Survey highlights impact of opioid shortages in veterinary medicine

Wedgewood Pharmacy asks the DEA to “be thoughtful about the impact the actions they take will have on the animal patients owned by 68 percent of American homes”

A nationwide survey conducted by Wedgewood Pharmacy aims to show the unintended consequences for veterinary medicine caused by the Drug Enforcement Administration’s (DEA) efforts to address the national opioid crisis.

To address the misuse and diversion of opioids by people, the DEA has proposed an average 10 percent decrease in the 2019 manufacturing quotas for six frequently abused opioids, including five key Class II opioid drugs commonly used by veterinarians.

When supplies of these drugs are limited, manufacturers and distributors give preference to allocating supplies for use in human health, creating shortages for veterinary medical practitioners, Wedgewood said in a statement.

Key survey findings:

  • In 2017, anywhere from 27 to 73 percent of veterinary professionals have had difficulty obtaining necessary supplies of five opioids (hydromorphone, morphine, fentanyl, hydrocodone, and oxymorphone) they consider “important to your practice and to your patients’ health” by 50 to 80 percent of respondents.
  • Shortages of these opioids have led to the use of less effective, non-narcotic alternatives such as NSAIDS (83 percent), increased patient suffering (71 percent), use of a local anesthetic (49 percent), postponed procedures (26 percent), and patient deaths (3 percent)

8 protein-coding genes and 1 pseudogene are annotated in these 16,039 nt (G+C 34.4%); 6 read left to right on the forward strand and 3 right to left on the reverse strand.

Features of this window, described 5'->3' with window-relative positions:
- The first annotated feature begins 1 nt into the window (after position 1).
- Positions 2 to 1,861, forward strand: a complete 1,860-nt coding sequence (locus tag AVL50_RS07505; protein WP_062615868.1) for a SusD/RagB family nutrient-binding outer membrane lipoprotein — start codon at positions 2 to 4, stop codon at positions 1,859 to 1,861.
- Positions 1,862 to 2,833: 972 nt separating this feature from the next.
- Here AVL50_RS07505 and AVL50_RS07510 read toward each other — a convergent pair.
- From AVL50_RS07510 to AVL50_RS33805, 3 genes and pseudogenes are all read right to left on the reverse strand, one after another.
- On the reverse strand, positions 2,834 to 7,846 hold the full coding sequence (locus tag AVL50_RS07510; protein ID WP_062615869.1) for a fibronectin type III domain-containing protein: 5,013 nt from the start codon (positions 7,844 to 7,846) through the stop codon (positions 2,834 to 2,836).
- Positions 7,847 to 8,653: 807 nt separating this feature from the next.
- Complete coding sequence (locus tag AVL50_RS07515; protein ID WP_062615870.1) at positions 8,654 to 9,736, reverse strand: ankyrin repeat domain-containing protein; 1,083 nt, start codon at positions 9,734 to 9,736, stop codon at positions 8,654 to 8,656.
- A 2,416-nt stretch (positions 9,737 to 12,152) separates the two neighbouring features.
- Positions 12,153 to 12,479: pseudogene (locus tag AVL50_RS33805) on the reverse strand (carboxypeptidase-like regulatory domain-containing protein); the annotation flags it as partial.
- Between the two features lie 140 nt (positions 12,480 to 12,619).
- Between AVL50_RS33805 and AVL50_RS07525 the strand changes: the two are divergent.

• 88 percent of respondents “rarely” or “never” see the four warning signs published by DEA that a client is potentially abusing opioids; nevertheless, 63 percent “have training and/or procedures in place for medical and other staff members to recognize the signs of opioid abuse”

The results will be included in formal comments the company will submit to the DEA regarding the proposed production quota reductions.

“Shortages limit therapeutic choices and are especially problematic given the number of species veterinarians treat—from tiny kittens to large dogs, horses, and even elephants—and how different species react to opioids or their alternatives,” said Michael Blaire, RPh, FIACP, vice president, Government and Regulatory Affairs for Wedgewood. “Shortages demand that veterinarians frequently change medications and pain-management protocols, and this increases the risk of medical errors. While we applaud DEA’s efforts to address the national opioid crisis among humans, we’re asking them to be thoughtful about the impact the actions they take will have on the animal patients owned by 68 percent of American homes and the millions of animals in zoos, aquaria, stables, shelters, hospitals, research facilities, police, and military facilities. We need to work together to address a national crisis in human health while continuing to provide veterinarians with the medicines they need to practice.”

Comments
Post a Comment

Comments